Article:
Aces on Bridge — Daily Columns

The Aces on Bridge: Friday, July 6th, 2018

As distrust, in some sense, is the mother of safety, so security is the gate of danger. A man had need to fear this most of all, that he fears not at all.

Thomas Brooks


N North
E-W ♠ K 7 6
 A 4
 A K 8 7 6 5 3
♣ 6
West East
♠ J 9 8 2
 K J 6 2
 2
♣ A 9 8 4
♠ 3
 Q 9 7 5
 J 9 4
♣ K Q J 10 5
South
♠ A Q 10 5 4
 10 8 3
 Q 10
♣ 7 3 2
South West North East
    1 Pass
1 ♠ Pass 3 Pass
3 ♠ Pass 4 ♣ Pass
4 ♠ All pass    

2

Against four spades, West leads the diamond two to East’s four and your 10. When you cash the trump ace, both defenders follow with small cards.

With just 22 HCP between you, do not waste energy fretting about the missed excellent spade slam. This is not the time to worry about what might have been; focus your energy on coming to 10 tricks against any distribution.

It appears to be smooth sailing if the trumps divide 3-2 or East has the length — in fact, you will end up with 13 tricks. However, there are breakers ahead if West has four trumps, as shown in the diagram.

To guard against that, after cashing the trump ace, follow up with the queen. When the trump distribution is discovered, you change tack and advance the diamond queen. West’s best defense is to ruff this and play the ace and another club. (A heart would let you win and draw trumps.) You ruff the second club with the king and play the diamond ace, throwing your remaining club from hand. West can ruff in with his last trump, but that is the final trick for the defenders. You will ruff the likely club continuation and then cross to the heart ace to throw your heart losers on dummy’s master diamonds.

You make five trumps, a heart, three diamonds and a club ruff for a total of 10 tricks. Note West’s uninspired choice of opening leads; a heart lead is more logical, given his natural trump trick, and it would have worked better today.


Illogical as it might seem, this hand is closer to driving to three no-trump than it is to a pass of two spades. Your intermediates, especially the spade 10, suggest that you might make game on very few values altogether if you can set up spades. I would bid two no-trump, but would have sympathy for a jump to three no-trump.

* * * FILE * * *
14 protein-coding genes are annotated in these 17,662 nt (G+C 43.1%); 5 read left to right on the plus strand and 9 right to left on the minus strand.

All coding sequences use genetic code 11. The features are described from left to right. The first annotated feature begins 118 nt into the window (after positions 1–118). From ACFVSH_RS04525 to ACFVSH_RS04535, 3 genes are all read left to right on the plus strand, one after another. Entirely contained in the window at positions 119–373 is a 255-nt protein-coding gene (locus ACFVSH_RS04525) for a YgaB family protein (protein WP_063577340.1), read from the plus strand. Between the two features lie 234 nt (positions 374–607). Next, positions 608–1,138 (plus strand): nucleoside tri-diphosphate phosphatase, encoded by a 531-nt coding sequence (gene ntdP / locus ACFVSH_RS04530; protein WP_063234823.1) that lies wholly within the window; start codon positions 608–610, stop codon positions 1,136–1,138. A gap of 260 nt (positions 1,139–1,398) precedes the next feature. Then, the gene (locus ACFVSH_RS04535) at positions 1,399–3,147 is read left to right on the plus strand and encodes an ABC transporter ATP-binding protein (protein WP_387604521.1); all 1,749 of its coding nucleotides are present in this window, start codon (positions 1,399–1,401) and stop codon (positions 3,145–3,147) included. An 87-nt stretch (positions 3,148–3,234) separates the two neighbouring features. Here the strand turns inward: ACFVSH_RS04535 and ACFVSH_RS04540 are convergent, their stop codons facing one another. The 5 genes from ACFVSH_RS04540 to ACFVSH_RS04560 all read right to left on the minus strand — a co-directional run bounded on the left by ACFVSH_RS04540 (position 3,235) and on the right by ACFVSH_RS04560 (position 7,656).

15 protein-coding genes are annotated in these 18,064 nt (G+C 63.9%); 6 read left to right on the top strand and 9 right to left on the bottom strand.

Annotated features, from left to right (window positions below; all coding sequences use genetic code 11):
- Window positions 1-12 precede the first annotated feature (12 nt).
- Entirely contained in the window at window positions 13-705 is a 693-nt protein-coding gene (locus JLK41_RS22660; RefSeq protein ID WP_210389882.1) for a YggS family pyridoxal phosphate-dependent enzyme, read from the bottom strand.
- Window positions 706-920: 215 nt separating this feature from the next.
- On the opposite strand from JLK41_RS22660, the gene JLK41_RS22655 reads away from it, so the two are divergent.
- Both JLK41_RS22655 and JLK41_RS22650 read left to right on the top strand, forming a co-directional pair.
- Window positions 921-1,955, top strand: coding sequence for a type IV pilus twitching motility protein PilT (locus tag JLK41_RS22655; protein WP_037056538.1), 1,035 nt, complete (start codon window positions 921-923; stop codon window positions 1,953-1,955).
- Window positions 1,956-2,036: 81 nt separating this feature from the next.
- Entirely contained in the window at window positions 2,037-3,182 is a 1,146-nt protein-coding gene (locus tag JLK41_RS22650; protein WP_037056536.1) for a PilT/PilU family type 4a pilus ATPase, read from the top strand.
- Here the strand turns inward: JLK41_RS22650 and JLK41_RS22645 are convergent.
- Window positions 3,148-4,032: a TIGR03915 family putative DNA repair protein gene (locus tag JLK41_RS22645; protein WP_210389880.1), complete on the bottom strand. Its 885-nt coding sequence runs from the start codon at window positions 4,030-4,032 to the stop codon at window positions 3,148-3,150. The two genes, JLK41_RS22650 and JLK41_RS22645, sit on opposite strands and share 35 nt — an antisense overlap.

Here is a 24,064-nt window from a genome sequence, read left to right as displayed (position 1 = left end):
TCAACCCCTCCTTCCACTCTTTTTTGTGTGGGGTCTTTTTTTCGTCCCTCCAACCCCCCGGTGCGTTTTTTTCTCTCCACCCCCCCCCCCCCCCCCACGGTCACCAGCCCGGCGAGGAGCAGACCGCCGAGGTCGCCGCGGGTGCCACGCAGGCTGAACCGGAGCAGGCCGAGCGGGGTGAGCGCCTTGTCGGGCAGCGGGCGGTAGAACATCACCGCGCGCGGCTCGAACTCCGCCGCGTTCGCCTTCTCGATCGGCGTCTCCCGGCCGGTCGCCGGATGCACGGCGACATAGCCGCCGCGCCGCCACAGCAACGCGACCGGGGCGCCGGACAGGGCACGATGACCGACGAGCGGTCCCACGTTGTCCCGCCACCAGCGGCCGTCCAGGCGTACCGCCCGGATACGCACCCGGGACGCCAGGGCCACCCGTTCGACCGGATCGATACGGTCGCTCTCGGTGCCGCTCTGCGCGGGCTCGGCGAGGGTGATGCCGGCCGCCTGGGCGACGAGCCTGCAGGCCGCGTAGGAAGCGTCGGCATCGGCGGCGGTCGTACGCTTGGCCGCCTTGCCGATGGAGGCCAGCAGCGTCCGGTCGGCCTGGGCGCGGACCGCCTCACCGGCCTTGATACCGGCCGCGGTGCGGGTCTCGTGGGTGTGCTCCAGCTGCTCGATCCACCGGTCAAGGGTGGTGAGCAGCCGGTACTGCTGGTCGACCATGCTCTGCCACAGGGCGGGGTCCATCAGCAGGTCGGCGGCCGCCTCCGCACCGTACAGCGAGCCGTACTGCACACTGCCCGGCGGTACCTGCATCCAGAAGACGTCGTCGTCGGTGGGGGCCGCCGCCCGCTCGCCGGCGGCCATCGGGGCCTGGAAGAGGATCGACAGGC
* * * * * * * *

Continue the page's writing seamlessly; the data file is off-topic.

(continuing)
BID WITH THE ACES

♠ A Q 10 5 4
 10 8 3
 Q 10
♣ 7 3 2
South West North East
    1 NT Pass
2 Pass 2 ♠ Pass
?      

For details of Bobby Wolff’s autobiography, The Lone Wolff, contact theLoneWolff@bridgeblogging.com. If you would like to contact Bobby Wolff, please leave a comment at this blog.
Reproduced with permission of United Feature Syndicate, Inc., Copyright 2018. If you are interested in reprinting The Aces on Bridge column, contact reprints@unitedmedia.com.

The Aces on Bridge: Thursday, July 5th, 2018

The need for mystery is greater than the need for an answer.

Ken Kesey


S North
E-W ♠ Q 6
 A 8 5 4
 10 6 4
♣ K 7 6 2
West East
♠ K 8 5 4 3
 K J 9 3
 7
♣ A 9 3
♠ 7
 10 6
 Q J 9 5 3 2
♣ J 10 8 4
South
♠ A J 10 9 2
 Q 7 2
 A K 8
♣ Q 5
South West North East
1 NT 2 ♣ * 3 NT All pass
       

*Majors

♠4

Wandering into the bidding over a strong one-no-trump opener and not buying the contract can prove to be an expensive exuberance. Today, West’s reasonable decision to show the majors painted a picture for declarer.

Against three no-trump, West led the spade four, and South saw he could count on eight tricks — four in spades, one in hearts, two in diamonds and one in clubs.

Declarer noticed that the likeliest source of the ninth trick lay in hearts, but he also knew that, in view of the bidding, West was almost certain to have the king. Thus, simply leading a low heart to the queen was unlikely to pay dividends.

So at trick two, when dummy’s spade queen held, he played a low heart, hoping that East might hold at least one of the four top cards in the suit. When East followed with the six, South inserted the seven and West won with the nine. (Had East played the 10, South would have covered with the queen.)

Now West guessed well to get off lead with a diamond. Taking East’s nine with the ace, South continued with the heart queen. West played the king, which was allowed to hold, the 10 dropping from East.

West exited passively in spades, and South won and drove out the spade king. When West took his king and returned a spade, South took his spade winners and successfully finessed the heart eight. He cashed the heart ace and led a club to the queen and ace to bring home nine tricks.


Although your heart honors are well placed, you can see that you have no real fit for partner’s suits, so no source of tricks. It looks logical here to bid two no-trump, the value of your hand, rather than jump to the no-trump game. If partner passes, I’d expect you to struggle to come to eight tricks.

BID WITH THE ACES

♠ K 8 5 4 3
 K J 9 3
 7
♣ A 9 3
South West North East
    1 1
1 ♠ Pass 2 ♣ Pass
?      

For details of Bobby Wolff’s autobiography, The Lone Wolff, contact theLoneWolff@bridgeblogging.com. If you would like to contact Bobby Wolff, please leave a comment at this blog.
Reproduced with permission of United Feature Syndicate, Inc., Copyright 2018. If you are interested in reprinting The Aces on Bridge column, contact reprints@unitedmedia.com.

The Aces on Bridge: Wednesday, July 4th, 2018

Never wrestle with a pig. You’ll both get dirty, but the pig will like it.

Irish proverb


S North
Both ♠ K Q J 10
 J 2
 10 7 5 2
♣ Q 8 3
West East
♠ 7 3 2
 10 9 7
 Q J 8 4
♣ K 9 5
♠ 9 8 6 4
 8 6 5 3
 6
♣ J 10 4 2
South
♠ A 5
 A K Q 4